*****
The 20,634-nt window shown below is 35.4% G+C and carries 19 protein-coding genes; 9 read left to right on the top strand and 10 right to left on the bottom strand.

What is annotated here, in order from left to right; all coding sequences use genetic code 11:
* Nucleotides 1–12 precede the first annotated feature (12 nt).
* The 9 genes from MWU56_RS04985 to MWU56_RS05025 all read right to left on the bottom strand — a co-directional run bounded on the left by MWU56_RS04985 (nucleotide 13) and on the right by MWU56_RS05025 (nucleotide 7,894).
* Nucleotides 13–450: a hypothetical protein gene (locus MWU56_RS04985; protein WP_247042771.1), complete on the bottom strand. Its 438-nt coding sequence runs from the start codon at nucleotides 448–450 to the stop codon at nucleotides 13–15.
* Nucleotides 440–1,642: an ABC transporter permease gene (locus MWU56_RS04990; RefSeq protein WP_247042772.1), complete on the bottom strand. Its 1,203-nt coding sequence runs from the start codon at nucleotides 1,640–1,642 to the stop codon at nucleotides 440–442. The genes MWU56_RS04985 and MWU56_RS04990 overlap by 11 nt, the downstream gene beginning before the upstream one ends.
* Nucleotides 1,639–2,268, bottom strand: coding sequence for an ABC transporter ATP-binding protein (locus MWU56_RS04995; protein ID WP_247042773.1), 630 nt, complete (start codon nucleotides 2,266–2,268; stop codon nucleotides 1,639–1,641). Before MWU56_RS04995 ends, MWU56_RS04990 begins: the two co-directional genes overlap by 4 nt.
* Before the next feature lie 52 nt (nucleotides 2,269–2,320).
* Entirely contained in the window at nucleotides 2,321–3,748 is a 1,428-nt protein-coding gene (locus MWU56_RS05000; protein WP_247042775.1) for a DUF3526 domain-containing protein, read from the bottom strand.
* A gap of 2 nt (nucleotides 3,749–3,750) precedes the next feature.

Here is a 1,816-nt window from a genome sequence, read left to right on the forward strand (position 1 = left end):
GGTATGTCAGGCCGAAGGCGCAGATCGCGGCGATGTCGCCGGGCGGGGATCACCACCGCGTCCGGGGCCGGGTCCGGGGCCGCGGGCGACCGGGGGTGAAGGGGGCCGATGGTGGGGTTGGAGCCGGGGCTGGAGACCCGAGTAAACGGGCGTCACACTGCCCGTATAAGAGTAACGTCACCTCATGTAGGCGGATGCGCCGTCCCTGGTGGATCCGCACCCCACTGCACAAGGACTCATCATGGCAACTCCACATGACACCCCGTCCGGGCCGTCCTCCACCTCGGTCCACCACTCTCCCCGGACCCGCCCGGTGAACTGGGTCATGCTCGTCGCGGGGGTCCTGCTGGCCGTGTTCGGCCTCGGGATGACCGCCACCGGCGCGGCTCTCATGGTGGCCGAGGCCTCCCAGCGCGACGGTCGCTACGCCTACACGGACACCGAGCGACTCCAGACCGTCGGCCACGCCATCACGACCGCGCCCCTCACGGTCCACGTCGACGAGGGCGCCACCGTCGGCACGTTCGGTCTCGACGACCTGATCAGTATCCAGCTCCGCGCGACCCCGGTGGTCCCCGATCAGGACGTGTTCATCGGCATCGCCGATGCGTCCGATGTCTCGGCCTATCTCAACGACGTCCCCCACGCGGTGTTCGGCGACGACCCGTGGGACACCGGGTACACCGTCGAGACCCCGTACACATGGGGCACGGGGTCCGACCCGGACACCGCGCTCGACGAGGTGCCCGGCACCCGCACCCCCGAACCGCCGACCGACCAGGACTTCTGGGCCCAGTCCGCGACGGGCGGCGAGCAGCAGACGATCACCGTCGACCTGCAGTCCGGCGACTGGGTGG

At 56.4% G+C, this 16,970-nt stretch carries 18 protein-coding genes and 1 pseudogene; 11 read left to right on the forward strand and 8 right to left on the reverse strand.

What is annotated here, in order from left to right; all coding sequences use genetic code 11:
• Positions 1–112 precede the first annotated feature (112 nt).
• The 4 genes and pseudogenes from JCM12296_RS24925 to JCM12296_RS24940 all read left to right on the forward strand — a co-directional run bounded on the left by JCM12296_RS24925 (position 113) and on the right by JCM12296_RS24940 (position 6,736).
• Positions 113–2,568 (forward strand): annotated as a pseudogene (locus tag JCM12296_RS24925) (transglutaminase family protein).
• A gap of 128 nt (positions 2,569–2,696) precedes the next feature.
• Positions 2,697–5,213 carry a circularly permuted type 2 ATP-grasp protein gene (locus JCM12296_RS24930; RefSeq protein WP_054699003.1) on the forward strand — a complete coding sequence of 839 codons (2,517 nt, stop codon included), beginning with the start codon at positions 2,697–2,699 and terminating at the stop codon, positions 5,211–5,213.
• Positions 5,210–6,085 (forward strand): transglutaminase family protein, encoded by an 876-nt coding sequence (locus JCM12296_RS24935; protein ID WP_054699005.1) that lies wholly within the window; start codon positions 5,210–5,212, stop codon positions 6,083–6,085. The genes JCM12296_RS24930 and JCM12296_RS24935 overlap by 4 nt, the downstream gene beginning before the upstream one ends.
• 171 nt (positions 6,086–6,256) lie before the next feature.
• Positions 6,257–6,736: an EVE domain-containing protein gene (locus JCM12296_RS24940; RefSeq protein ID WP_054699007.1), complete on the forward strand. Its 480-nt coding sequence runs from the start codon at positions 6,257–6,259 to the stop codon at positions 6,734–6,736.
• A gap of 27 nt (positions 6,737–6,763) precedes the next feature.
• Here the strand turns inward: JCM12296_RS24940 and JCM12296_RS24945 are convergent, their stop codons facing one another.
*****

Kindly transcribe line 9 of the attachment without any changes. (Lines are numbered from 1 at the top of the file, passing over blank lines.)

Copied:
* Entirely contained in the window at nucleotides 2,321–3,748 is a 1,428-nt protein-coding gene (locus MWU56_RS05000; protein WP_247042775.1) for a DUF3526 domain-containing protein, read from the bottom strand.